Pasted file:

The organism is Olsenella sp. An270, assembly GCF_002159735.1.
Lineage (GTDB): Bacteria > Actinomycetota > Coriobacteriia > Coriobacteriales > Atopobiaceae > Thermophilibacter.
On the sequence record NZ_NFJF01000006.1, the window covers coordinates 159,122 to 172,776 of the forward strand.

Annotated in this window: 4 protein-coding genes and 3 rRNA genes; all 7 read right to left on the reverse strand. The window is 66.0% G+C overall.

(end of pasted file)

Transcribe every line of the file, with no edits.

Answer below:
The organism is Olsenella sp. An270, assembly GCF_002159735.1.
Lineage (GTDB): Bacteria > Actinomycetota > Coriobacteriia > Coriobacteriales > Atopobiaceae > Thermophilibacter.
On the sequence record NZ_NFJF01000006.1, the window covers coordinates 159,122 to 172,776 of the forward strand.

Annotated in this window: 4 protein-coding genes and 3 rRNA genes; all 7 read right to left on the reverse strand. The window is 66.0% G+C overall.